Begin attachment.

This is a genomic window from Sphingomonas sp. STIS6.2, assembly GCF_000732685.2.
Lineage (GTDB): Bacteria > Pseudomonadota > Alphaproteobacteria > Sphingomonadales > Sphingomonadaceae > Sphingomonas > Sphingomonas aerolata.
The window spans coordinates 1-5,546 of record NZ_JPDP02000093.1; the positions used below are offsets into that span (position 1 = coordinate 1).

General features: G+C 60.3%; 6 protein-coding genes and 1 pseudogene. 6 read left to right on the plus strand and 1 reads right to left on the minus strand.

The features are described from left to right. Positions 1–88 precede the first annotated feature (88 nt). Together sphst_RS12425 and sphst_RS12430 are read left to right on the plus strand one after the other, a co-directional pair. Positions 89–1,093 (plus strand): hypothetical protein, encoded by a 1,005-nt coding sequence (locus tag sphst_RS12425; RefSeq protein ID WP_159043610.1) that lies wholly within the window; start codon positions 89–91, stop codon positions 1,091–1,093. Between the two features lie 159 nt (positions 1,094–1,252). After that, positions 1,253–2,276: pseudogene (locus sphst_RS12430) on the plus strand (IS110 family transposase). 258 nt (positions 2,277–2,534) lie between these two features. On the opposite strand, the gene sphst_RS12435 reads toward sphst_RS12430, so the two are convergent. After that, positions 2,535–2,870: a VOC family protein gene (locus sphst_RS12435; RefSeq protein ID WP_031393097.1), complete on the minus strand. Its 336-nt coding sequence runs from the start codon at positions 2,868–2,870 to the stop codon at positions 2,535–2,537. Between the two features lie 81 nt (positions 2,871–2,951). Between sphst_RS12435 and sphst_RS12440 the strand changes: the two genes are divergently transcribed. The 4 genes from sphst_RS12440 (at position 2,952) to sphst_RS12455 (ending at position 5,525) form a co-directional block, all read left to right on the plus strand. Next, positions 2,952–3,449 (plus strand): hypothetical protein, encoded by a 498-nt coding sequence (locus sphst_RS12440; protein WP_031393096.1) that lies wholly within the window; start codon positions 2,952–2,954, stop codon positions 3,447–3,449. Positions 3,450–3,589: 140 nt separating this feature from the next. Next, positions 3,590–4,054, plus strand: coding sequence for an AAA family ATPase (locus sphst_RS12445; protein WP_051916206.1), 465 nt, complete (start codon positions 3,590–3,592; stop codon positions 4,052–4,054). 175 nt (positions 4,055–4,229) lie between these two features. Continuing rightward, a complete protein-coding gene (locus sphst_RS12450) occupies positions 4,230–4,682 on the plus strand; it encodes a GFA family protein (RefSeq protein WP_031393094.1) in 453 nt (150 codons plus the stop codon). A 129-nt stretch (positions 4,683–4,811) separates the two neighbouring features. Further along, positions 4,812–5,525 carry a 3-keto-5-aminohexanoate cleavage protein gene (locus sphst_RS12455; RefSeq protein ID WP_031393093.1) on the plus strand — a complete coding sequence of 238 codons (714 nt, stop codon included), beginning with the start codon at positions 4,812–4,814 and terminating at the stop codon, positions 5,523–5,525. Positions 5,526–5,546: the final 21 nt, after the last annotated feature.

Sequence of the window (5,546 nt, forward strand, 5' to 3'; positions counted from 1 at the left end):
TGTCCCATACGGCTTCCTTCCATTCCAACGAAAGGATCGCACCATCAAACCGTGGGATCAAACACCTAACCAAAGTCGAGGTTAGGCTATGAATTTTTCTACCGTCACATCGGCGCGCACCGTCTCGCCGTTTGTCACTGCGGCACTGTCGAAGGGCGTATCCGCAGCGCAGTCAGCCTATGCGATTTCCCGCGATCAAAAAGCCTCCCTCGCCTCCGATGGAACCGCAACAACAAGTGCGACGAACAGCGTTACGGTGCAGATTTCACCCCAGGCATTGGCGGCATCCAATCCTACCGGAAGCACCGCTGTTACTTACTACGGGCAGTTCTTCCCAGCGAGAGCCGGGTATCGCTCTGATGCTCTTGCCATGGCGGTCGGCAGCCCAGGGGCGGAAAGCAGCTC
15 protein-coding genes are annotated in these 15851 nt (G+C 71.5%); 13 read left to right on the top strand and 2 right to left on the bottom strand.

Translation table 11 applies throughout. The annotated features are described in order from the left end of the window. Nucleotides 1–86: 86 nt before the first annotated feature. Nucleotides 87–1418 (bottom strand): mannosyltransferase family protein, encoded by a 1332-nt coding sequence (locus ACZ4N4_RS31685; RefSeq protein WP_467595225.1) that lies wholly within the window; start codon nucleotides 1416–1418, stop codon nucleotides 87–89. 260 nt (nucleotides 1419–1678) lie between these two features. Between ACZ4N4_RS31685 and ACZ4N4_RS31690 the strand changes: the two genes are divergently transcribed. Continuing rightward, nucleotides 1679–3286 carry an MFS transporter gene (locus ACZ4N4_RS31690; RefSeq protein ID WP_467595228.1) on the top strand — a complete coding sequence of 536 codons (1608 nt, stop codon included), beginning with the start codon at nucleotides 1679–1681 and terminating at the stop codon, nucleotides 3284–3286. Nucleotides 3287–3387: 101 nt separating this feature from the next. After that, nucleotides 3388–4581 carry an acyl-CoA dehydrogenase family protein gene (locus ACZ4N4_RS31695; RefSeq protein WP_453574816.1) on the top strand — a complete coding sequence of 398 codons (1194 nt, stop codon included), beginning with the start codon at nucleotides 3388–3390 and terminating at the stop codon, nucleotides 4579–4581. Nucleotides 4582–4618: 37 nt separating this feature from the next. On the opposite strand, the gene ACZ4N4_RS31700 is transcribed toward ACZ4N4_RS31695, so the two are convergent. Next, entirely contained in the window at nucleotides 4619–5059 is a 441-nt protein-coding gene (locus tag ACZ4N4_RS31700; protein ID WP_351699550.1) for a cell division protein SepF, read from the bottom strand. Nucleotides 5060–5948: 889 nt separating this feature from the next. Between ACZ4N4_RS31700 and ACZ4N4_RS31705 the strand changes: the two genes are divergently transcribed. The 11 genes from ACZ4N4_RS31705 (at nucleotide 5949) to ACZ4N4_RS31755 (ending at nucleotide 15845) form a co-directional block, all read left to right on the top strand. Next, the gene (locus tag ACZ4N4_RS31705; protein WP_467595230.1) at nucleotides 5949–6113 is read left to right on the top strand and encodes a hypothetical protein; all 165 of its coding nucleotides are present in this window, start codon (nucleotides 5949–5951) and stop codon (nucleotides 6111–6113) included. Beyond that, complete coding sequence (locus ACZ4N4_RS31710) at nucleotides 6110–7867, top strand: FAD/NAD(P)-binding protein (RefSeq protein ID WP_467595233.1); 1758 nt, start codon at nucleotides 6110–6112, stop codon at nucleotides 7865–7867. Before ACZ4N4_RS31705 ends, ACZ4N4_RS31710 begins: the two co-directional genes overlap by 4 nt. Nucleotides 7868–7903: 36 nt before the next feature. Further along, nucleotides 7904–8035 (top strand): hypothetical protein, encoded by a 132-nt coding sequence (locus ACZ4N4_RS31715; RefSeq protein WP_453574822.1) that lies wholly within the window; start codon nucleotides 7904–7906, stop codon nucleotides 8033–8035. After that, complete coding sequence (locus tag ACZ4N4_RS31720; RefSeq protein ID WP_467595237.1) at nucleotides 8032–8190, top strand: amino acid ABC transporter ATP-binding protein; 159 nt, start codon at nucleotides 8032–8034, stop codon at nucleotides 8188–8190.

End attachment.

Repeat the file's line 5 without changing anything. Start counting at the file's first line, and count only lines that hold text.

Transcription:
The features are described from left to right. Positions 1–88 precede the first annotated feature (88 nt). Together sphst_RS12425 and sphst_RS12430 are read left to right on the plus strand one after the other, a co-directional pair. Positions 89–1,093 (plus strand): hypothetical protein, encoded by a 1,005-nt coding sequence (locus tag sphst_RS12425; RefSeq protein ID WP_159043610.1) that lies wholly within the window; start codon positions 89–91, stop codon positions 1,091–1,093. Between the two features lie 159 nt (positions 1,094–1,252). After that, positions 1,253–2,276: pseudogene (locus sphst_RS12430) on the plus strand (IS110 family transposase). 258 nt (positions 2,277–2,534) lie between these two features. On the opposite strand, the gene sphst_RS12435 reads toward sphst_RS12430, so the two are convergent. After that, positions 2,535–2,870: a VOC family protein gene (locus sphst_RS12435; RefSeq protein ID WP_031393097.1), complete on the minus strand. Its 336-nt coding sequence runs from the start codon at positions 2,868–2,870 to the stop codon at positions 2,535–2,537. Between the two features lie 81 nt (positions 2,871–2,951). Between sphst_RS12435 and sphst_RS12440 the strand changes: the two genes are divergently transcribed. The 4 genes from sphst_RS12440 (at position 2,952) to sphst_RS12455 (ending at position 5,525) form a co-directional block, all read left to right on the plus strand. Next, positions 2,952–3,449 (plus strand): hypothetical protein, encoded by a 498-nt coding sequence (locus sphst_RS12440; protein WP_031393096.1) that lies wholly within the window; start codon positions 2,952–2,954, stop codon positions 3,447–3,449. Positions 3,450–3,589: 140 nt separating this feature from the next. Next, positions 3,590–4,054, plus strand: coding sequence for an AAA family ATPase (locus sphst_RS12445; protein WP_051916206.1), 465 nt, complete (start codon positions 3,590–3,592; stop codon positions 4,052–4,054). 175 nt (positions 4,055–4,229) lie between these two features. Continuing rightward, a complete protein-coding gene (locus sphst_RS12450) occupies positions 4,230–4,682 on the plus strand; it encodes a GFA family protein (RefSeq protein WP_031393094.1) in 453 nt (150 codons plus the stop codon). A 129-nt stretch (positions 4,683–4,811) separates the two neighbouring features. Further along, positions 4,812–5,525 carry a 3-keto-5-aminohexanoate cleavage protein gene (locus sphst_RS12455; RefSeq protein ID WP_031393093.1) on the plus strand — a complete coding sequence of 238 codons (714 nt, stop codon included), beginning with the start codon at positions 4,812–4,814 and terminating at the stop codon, positions 5,523–5,525. Positions 5,526–5,546: the final 21 nt, after the last annotated feature.